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Wednesday, July 9, 2008
Hype not required

So we all watched the match, and it was great. Really Great, the kind that you put a capital G on and carefully put away in the memory bank.

Then came the hard part -- having to decide what to make of it all.

The players had barely left the court before the questions came pouring in. Was it the greatest match of all time? Was Federer finished? Had Nadal just conquered men's tennis for the foreseeable future? Will these two play in the U.S. Open final?

Is tennis a haven of grace and sportsmanship in an increasingly ugly sports world? Would the sport be more popular if players had more animosity toward each other?

Where does the match rank in the pantheon of great sporting moments? How many people watched? Will coverage of the sport explode this summer? Is tennis "back"? (Frankly, I didn't know it had been away.)

Phew. Feeling a bit overwhelmed? Can't blame you.

The good news is that unless you're a highly paid professional being paid to ask (or answer) such questions, there's no need to have a definite reply. Matches like this don't need the validation of hype; the fact that they happened is enough.

Was this the greatest match of all time? Well … every truly great match feels like the greatest match of all time when it has just happened. But at the same time, other great matches have had decades to build up their legend and be retold over and over again, so it's hard for a fresh contest to bring down the great monuments of the past. There have been a number of great matches in tennis. This was one of the very best. Is it really that important to nail it down further?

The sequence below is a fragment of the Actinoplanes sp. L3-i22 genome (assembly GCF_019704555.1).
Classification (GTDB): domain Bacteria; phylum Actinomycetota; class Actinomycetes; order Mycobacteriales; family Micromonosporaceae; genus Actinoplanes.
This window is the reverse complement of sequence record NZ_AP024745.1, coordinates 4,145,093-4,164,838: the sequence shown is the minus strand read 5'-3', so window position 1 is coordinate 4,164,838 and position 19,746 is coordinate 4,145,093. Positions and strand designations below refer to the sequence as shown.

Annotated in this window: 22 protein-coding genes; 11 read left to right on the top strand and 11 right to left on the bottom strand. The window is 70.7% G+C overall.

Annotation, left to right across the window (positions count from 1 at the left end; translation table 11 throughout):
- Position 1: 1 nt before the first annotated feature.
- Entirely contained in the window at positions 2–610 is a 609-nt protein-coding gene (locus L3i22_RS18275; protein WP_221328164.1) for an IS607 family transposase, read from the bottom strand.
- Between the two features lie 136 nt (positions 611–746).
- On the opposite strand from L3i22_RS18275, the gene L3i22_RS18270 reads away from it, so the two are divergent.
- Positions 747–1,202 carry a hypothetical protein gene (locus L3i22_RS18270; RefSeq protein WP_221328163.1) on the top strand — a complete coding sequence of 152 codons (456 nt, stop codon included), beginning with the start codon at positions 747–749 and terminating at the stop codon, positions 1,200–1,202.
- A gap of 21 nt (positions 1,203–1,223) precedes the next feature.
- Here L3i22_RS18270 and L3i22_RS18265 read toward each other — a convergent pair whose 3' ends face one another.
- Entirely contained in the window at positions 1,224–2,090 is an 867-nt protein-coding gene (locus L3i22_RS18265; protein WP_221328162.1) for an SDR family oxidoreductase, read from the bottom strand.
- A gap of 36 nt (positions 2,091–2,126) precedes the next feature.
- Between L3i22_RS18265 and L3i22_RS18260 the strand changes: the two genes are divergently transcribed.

What's ahead? The reason that question is compelling is because there's no answer. If there's one thing this contest showed us, it's how closely matched Federer and Nadal are at the moment, and any tiny, unpredictable thing can tip the balance. Come the hard courts, Novak Djokovic will also be in the mix, and a few other talented players will be looking to break through. Whatever happens, it'll be fascinating to watch, right?

Is this the beginning of a new era of mass appeal for tennis? There's no downside to a match like this. And it's never bad to have such a high-profile reminder of what tennis can be. But if the pundits of popularity use it as an impossibly high bar for the sport to live up to, then it could turn out to be an unwitting source of yet more negativity. "It's no Federer-Nadal" will simply become a replacement for "It's no Borg-McEnroe." Ultimately, isn't it up to people to watch and decide whether they like what they see?

The only thing we do know is that on Sunday, we witnessed the rare sight of the two best players on the sport's biggest stage, playing their greatest match. And really, that's all we need to know.